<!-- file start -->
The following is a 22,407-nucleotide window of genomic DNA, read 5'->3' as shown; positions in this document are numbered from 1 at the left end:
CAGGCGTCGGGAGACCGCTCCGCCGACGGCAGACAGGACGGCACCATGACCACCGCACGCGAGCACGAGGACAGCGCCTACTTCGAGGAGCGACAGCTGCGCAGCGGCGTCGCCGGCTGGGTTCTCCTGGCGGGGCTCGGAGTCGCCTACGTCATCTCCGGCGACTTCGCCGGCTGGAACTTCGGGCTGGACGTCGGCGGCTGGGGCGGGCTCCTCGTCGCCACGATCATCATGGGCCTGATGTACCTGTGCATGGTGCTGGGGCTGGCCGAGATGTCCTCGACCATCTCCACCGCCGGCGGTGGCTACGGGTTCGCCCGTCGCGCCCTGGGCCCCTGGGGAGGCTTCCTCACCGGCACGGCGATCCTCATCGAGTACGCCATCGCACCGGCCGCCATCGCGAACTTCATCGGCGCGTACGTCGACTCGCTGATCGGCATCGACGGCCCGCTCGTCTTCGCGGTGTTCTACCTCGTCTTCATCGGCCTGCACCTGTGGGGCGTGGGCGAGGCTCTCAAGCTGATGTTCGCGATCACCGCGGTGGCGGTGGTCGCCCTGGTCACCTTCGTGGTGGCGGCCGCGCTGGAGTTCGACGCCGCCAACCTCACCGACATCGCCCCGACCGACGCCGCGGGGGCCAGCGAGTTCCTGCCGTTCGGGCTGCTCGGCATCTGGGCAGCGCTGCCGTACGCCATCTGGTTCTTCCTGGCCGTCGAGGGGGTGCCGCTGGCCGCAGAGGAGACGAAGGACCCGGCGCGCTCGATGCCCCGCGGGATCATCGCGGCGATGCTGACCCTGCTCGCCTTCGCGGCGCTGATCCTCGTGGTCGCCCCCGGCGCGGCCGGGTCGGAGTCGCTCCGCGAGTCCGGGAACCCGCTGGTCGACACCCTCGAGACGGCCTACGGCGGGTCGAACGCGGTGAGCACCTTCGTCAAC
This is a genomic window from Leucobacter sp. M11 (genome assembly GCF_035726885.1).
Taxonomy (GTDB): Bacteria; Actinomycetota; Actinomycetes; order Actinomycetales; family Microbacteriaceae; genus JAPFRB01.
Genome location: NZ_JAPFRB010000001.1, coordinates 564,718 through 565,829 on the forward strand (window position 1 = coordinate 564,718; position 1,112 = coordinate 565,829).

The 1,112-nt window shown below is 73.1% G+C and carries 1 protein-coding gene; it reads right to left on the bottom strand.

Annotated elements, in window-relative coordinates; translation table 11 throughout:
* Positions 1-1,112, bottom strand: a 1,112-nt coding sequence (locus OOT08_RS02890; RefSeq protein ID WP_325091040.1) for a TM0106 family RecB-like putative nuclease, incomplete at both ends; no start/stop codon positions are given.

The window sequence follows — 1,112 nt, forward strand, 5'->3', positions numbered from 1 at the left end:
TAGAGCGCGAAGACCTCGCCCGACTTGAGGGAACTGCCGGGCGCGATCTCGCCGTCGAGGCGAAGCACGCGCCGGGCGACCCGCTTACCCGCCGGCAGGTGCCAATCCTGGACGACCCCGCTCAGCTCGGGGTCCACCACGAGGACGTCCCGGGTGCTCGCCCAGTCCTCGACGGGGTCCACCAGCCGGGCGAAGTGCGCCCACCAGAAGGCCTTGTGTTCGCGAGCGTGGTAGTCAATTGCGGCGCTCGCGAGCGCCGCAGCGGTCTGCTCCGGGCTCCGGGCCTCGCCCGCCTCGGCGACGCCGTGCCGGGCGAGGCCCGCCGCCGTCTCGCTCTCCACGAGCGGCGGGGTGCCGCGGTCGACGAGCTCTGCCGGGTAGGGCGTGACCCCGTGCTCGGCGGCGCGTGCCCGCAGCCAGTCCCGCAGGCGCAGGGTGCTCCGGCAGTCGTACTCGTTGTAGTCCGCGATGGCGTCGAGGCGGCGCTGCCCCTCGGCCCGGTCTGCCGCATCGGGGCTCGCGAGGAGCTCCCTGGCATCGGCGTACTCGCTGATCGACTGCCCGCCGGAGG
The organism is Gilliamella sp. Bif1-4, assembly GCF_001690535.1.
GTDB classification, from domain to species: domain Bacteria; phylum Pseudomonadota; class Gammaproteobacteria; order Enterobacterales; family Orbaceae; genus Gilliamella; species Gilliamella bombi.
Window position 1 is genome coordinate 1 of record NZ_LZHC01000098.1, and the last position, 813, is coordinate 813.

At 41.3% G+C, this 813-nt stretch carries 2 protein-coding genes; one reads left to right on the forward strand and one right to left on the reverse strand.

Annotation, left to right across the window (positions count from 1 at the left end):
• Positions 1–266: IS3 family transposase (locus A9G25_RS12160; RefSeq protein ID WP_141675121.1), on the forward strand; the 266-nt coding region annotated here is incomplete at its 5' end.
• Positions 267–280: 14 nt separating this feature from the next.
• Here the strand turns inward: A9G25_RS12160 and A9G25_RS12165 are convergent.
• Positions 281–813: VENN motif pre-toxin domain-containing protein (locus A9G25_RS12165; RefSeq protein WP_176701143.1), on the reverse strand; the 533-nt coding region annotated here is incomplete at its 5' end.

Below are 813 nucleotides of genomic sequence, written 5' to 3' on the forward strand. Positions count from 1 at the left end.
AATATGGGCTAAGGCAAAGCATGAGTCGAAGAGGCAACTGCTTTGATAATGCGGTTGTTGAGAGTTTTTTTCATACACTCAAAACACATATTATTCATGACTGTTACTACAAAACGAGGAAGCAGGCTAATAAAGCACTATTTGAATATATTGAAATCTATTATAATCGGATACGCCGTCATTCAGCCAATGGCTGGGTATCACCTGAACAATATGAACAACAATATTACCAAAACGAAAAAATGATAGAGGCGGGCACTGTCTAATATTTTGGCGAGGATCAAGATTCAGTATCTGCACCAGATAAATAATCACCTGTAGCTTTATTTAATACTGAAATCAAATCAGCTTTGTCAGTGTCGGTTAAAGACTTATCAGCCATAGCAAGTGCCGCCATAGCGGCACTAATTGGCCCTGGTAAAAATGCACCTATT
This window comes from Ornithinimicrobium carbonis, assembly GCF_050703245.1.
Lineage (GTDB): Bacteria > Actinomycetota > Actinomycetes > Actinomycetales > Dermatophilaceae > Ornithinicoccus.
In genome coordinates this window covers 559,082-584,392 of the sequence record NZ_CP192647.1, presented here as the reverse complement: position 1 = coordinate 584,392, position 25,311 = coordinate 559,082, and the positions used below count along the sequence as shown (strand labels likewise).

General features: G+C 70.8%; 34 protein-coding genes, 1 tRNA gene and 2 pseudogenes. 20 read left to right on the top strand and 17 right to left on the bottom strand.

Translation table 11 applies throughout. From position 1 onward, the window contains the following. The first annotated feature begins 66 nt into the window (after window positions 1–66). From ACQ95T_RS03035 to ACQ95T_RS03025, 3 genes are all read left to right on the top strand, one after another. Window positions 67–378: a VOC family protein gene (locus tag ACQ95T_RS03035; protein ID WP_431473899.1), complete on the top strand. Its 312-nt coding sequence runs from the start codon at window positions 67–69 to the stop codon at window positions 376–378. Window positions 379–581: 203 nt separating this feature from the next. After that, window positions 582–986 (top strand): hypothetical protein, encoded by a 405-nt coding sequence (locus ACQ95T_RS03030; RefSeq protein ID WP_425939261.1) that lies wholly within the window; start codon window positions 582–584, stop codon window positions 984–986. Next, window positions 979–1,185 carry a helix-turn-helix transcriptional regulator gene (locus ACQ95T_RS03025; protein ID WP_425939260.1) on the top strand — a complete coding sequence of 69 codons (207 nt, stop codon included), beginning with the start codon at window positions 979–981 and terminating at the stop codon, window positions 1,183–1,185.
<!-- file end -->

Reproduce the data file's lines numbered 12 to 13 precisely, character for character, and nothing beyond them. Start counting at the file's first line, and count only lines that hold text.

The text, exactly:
GTDB classification, from domain to species: domain Bacteria; phylum Pseudomonadota; class Gammaproteobacteria; order Enterobacterales; family Orbaceae; genus Gilliamella; species Gilliamella bombi.
Window position 1 is genome coordinate 1 of record NZ_LZHC01000098.1, and the last position, 813, is coordinate 813.